1. “Islam 101 by Gregory M. Davis” will, if Googled, bring up a thorough timeline well elaborated upon. Be aware that Mr. Davis’s scholarship is comprehensive. Set aside a dedicated hour without distractions.

    2. www [dot] inquiryintoislam [dot] com. That website emphasizes that the overwhelming percentage of Muslims are fully deserving of the same standard of respect which other faith’s adherents merit.

    3. www [dot] citizenwarrior [dot] com. This URL leads to a deep resource of realities and observations : some posted and others hotlinked. Just as worthy of study as the 2 foundational paths listed above, anyone who visits it will leave immensely more knowledgeable.

    I ask readers here and students committed to a symposium’s creation for online vectors about Judaism and Christianity — leads which are also factually rigorous. Campus Muslims ought to be the first delivering suggestions.

  • T

    As an international student from the middle east, who was raised Muslim, it offends me that people are offended by that photo. What are we going to do about that?

    The terrorist being portrayed in the photo has no relation to my religion, or to my people. In fact outcries like these seem nothing but attention-seeking and use the religion to serve a person’s goals. I may be missing the mark here, or I may be offending more people. I’m sorry if that is the case. Make me understand, or get over it.

    I think it is also important to note that I have never felt targeted because of who I am or where I am from on this campus. We have some of the smartest and friendliest communities at WashU. If you have a problem with someone, talk about it to that person/people before making it a huge public discussion, victimizing your peers, who may be victims to a misunderstanding. Because that above all seems to be the sinister move to me.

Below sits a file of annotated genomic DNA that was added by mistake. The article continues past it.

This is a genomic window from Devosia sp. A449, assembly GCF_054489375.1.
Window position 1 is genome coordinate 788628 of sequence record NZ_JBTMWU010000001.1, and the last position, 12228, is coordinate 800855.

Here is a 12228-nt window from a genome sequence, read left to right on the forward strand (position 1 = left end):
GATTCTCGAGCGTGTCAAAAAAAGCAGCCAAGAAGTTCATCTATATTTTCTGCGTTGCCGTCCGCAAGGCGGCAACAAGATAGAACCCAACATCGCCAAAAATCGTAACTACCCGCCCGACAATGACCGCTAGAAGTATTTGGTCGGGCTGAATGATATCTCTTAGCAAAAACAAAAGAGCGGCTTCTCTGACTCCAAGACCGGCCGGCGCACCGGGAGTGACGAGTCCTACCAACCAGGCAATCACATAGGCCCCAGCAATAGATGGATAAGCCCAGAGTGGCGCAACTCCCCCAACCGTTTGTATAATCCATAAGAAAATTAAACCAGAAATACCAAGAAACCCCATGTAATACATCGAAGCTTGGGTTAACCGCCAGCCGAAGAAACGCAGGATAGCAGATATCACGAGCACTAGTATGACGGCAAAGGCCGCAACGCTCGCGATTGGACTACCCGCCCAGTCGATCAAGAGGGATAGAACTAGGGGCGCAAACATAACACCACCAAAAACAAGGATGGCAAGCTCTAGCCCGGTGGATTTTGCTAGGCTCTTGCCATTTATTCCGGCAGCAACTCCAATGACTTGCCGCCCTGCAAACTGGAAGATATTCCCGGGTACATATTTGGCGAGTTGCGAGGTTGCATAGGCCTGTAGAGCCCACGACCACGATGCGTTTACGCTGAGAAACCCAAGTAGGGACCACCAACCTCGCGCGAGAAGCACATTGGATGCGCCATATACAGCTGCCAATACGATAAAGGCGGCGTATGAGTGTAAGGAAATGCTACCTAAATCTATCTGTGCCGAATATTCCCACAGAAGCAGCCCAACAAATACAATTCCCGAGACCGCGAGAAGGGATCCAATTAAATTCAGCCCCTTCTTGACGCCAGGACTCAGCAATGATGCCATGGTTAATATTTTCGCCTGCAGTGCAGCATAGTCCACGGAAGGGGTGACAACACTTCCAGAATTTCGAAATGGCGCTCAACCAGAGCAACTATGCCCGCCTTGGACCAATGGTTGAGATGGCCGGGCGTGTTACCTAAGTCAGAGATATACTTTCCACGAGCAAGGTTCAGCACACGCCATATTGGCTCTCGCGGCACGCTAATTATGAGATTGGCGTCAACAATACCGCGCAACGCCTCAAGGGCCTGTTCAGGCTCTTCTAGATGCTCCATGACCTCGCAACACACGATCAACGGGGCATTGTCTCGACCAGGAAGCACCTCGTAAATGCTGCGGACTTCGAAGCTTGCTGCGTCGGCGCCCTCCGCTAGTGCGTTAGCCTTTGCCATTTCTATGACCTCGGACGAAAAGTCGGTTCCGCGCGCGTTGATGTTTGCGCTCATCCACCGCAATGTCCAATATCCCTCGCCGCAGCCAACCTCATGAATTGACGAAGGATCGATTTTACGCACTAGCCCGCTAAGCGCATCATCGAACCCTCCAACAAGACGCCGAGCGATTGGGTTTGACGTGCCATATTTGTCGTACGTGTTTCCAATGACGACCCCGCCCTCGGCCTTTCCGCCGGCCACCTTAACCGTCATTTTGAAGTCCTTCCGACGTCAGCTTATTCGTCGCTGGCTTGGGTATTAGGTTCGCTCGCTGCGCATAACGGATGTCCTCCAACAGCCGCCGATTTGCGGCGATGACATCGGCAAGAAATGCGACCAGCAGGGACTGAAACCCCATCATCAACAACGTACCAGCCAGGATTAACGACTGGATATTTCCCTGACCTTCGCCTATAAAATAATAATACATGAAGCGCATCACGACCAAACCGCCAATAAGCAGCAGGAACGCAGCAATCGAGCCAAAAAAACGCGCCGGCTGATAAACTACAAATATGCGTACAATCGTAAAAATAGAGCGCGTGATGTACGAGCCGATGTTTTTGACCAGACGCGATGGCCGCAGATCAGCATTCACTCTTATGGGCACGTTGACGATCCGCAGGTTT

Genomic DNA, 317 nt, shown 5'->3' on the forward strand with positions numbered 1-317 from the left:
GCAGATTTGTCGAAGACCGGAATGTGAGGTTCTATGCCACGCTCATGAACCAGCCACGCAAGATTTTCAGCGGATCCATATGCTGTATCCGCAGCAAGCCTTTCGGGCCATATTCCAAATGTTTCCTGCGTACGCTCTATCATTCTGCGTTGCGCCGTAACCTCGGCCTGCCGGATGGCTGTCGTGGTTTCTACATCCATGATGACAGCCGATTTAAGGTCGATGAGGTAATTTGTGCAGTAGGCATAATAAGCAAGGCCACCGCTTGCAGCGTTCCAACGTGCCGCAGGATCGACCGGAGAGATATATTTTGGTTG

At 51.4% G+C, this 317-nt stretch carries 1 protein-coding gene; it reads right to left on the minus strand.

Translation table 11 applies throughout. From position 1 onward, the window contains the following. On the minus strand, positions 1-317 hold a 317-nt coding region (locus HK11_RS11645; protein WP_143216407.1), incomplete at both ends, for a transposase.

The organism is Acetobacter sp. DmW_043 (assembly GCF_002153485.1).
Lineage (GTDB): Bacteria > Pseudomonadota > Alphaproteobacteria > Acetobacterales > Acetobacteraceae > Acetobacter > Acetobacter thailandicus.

• ganesha

      Here we see an extraordinarily courageous statement.

      If one wishes to ban (alleged) “offensive” speech, then one must first address the concurrent offenses arising from Candor-phobia– the fear of and revulsion toward perfectly legitimate criticisms of Islam and sharia.

      Secular Muslims (interested in reform) are routinely slandered for (alleged) “hate” precisely because too many Leftists still fear being accused (falsely) of bigotry by MSA Islamo-supremacists, more than they fear being branded (accurately) as craven for abandoning the defense of human rights.

      Likeminded secular Muslims will find support by researching “The St. Petersburg Declaration.”

      Grade: A (Audacious)


      • T

        He doesn’t even go here!

    • Alum11

      If only Mahroh shared your wisdom. I saw her being interviewed for News Channel 5, and she said that the students in the photo had messaged her, but she ignored them because she wanted the administration to deal with it. That is extremely shameful, immature, and lazy.

      I was shocked. Here is this tirade about opening a dialogue and raising hell, yet she refused to engage with the parties that offended her. How else are we able to properly handle our issues? I can respect rights/opinions yada yada, but after seeing this story develop and see her response, I had no sympathy for her, as she came across as self-indulgent, pretentious, and hypocritical. Ironically, she did more harm than good to herself, the WashU community, and the Muslim community…and THAT is an outrage.

  • Really?

    The reason this event “hit close to home” is that Muslim members of our community have been physically threatened because they look like “terrorists.” No one is trying to take away free speech. The MSA was attempting to explain why many found the photo upsetting. If their stories of discrimination, intimidation, and violence aren’t good enough for you, I’m not sure what could be.